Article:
Oculus fans’ fears finally came true when Facebook announced that the Oculus Quest 2 would require a Facebook account to even use. That hard requirement had very significant and mostly negative implications and it seems that those will continue despite the mounting criticism and backlash. That said, the Oculus Quest 2 also came with limitations not directly related to Facebook accounts and while some of those will soon be removed, the implementation might leave users, especially families, scratching their heads in confusion.
As it stands, the Oculus Quest 2 is limited to using one and only one Facebook account which makes sharing the device with family or friends tedious and unsafe. While there is nothing technically or physically preventing younger users from enjoying Oculus’ VR experiences, the platform to this date has no parental controls whatsoever. Oculus will be changing that on the Quest 2, first as an experiment before a wider rollout, but, as they say, the devil is in the details.
A single Oculus Quest 2 device will soon be able to support up to three other secondary accounts for a total of four. Additionally, the primary account holder will be able to share apps they purchased to those secondary accounts, which is how Oculus thinks parents will be able to control what their kids can use. However, secondary accounts can actually also make purchases on the shared device but those won’t be able to share their apps with the primary account.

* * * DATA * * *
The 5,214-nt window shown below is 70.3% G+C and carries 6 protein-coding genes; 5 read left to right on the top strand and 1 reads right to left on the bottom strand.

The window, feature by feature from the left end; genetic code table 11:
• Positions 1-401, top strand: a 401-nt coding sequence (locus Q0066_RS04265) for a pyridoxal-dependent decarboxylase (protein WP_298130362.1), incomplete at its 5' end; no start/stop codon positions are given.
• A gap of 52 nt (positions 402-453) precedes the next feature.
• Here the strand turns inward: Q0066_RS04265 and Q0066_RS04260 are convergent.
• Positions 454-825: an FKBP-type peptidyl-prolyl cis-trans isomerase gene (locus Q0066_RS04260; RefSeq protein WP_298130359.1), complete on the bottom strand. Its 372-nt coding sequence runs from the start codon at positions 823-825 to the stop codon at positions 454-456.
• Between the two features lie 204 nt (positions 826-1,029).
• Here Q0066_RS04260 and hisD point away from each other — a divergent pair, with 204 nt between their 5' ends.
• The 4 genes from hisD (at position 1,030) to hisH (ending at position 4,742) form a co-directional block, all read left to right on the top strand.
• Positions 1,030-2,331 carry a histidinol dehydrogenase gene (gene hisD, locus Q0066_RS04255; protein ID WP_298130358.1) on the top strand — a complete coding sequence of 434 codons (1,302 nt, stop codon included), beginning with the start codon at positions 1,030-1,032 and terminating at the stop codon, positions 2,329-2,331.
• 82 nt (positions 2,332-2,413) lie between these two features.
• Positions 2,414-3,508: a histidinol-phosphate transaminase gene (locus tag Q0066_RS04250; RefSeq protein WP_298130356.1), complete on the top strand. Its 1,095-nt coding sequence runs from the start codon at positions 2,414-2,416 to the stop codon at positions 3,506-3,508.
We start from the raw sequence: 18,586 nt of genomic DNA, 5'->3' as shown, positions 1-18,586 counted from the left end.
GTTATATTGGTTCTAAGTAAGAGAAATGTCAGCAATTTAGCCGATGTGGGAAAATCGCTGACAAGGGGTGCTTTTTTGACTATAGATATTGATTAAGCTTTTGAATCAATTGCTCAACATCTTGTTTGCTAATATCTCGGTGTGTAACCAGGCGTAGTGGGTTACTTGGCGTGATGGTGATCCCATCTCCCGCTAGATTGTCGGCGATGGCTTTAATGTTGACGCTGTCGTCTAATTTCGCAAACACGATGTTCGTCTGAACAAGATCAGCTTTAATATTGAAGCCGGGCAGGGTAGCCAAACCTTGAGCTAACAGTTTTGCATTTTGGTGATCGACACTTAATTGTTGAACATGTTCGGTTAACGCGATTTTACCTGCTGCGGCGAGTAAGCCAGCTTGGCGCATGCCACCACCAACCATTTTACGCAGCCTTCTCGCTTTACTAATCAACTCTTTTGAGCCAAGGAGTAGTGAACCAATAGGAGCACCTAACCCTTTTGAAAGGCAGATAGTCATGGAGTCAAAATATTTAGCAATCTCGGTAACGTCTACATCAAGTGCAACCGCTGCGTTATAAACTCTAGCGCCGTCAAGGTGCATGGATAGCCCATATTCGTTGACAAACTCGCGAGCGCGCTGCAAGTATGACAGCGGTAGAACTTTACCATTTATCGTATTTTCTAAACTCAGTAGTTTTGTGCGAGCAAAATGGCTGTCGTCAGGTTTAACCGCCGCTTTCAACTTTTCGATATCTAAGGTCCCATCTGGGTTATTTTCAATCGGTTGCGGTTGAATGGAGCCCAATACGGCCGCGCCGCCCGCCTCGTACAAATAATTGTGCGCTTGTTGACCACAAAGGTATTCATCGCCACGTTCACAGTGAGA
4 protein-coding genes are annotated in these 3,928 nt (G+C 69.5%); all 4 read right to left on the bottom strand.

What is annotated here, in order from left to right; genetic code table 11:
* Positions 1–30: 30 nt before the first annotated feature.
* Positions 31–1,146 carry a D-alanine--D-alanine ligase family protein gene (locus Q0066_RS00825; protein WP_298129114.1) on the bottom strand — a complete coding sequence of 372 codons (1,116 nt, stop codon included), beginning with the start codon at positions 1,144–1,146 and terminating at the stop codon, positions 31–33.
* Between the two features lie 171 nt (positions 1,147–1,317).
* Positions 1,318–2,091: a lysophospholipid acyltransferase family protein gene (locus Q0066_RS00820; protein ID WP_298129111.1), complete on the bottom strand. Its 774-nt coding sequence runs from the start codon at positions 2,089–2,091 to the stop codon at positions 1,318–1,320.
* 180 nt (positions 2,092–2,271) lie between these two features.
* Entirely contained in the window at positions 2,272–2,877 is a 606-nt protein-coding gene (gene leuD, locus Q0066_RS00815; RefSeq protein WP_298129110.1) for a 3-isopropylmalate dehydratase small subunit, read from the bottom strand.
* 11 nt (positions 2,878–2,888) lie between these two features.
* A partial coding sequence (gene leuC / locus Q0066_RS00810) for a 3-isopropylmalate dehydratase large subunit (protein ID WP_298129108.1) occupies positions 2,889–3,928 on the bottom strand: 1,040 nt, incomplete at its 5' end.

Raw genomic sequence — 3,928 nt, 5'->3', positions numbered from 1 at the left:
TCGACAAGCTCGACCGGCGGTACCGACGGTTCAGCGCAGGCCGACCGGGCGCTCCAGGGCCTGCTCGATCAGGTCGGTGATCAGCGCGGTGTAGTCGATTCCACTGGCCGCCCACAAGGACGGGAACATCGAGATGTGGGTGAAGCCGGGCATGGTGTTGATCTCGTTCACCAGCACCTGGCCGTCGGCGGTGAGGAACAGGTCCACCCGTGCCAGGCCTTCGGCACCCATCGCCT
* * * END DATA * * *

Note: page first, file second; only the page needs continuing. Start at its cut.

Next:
The Oculus Quest 2 will also support app sharing between different devices but that, too, is rather complicated. It requires that a primary account also be logged in to those other devices to share apps with secondary accounts there. Oculus notes that when secondary accounts get their own devices and become primary accounts, they will no longer have access to shared apps.
While Oculus is positioning these new features as a way for family members to share the same VR device, it seems to ignore one important aspect. All those secondary accounts still need to be Facebook accounts, which means that kids younger than 13 years of age still can’t have their own separate accounts. Some might argue that they would be too young to use the Oculus Quest 2 anyway but the restriction could also tempt some families to create Facebook accounts for kids that lie about their age.